The nation's leading
scholar of mass shootings explains how media coverage of horrific events
such as El Paso and Dayton stoke unwarranted fear and anxiety.
The horrific mass killings in El Paso and Dayton have understandably
inspired terror in America and calls for expanded gun
control, predictive policing, and mental health interventions designed
to reduce violence.
But Northeastern University
criminologist James Alan Fox, the leading researcher on the topic for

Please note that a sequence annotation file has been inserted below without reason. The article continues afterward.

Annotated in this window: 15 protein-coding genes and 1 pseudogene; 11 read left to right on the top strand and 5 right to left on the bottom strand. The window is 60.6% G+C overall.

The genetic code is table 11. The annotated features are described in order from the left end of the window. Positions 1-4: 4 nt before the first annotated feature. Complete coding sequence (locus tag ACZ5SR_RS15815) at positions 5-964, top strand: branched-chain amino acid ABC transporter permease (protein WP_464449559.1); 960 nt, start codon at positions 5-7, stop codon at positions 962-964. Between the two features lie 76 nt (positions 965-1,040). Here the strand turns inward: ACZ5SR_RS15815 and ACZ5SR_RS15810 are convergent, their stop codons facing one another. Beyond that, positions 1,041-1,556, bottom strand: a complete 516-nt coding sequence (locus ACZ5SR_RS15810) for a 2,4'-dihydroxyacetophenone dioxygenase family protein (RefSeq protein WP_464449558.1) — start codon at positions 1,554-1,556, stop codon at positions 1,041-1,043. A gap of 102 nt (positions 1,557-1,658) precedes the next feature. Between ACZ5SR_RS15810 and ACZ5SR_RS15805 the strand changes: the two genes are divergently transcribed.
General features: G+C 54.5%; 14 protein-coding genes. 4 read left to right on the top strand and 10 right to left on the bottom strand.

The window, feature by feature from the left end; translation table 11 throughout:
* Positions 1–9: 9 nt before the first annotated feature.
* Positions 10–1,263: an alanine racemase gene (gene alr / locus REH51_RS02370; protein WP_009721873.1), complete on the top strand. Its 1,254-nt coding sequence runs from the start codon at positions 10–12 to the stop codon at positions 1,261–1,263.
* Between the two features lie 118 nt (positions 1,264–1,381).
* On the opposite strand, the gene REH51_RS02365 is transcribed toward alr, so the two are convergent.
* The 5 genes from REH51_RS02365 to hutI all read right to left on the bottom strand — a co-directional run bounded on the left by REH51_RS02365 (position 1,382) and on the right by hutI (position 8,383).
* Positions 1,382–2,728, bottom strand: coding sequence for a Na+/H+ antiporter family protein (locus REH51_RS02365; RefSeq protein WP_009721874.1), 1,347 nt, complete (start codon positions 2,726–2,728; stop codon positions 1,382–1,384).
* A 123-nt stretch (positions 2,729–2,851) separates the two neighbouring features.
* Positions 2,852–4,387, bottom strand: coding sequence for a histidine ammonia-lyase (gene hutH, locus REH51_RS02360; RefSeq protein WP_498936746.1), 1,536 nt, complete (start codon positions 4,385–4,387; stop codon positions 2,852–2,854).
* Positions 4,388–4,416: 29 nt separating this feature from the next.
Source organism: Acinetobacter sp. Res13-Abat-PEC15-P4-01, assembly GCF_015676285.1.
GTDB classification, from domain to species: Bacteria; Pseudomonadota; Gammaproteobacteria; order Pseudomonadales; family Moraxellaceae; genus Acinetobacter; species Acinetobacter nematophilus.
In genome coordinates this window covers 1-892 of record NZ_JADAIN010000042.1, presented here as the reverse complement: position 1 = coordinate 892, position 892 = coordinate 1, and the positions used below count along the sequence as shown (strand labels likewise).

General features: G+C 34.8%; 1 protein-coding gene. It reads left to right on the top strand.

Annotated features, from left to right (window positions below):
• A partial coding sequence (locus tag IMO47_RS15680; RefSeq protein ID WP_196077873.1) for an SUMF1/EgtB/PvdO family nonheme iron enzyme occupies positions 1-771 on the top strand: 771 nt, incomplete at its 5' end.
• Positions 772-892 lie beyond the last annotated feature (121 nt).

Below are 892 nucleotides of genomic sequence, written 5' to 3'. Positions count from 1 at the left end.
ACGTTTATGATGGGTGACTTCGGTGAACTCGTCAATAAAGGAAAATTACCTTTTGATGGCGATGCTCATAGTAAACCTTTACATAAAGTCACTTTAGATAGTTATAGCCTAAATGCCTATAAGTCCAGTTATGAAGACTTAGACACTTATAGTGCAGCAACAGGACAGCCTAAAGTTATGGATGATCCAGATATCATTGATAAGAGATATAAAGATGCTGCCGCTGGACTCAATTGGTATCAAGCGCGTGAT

the past 35 years, tells Reason, "There is no evidence that we are in
the midst of an epidemic of mass shootings."
The number of
incidents and casualties are simply too small to make such claims and,
he stresses, the media coverage of shootings often ends up creating a
false sense that gun violence—which is at or near historic lows—is
ubiquitous and growing.
In a wide-ranging interview with Nick
Gillespie, Fox explains the common characteristics of mass killers, why
violent crime involving guns has declined over the past several decades,
and how cable TV and social media contribute to a false sense of panic.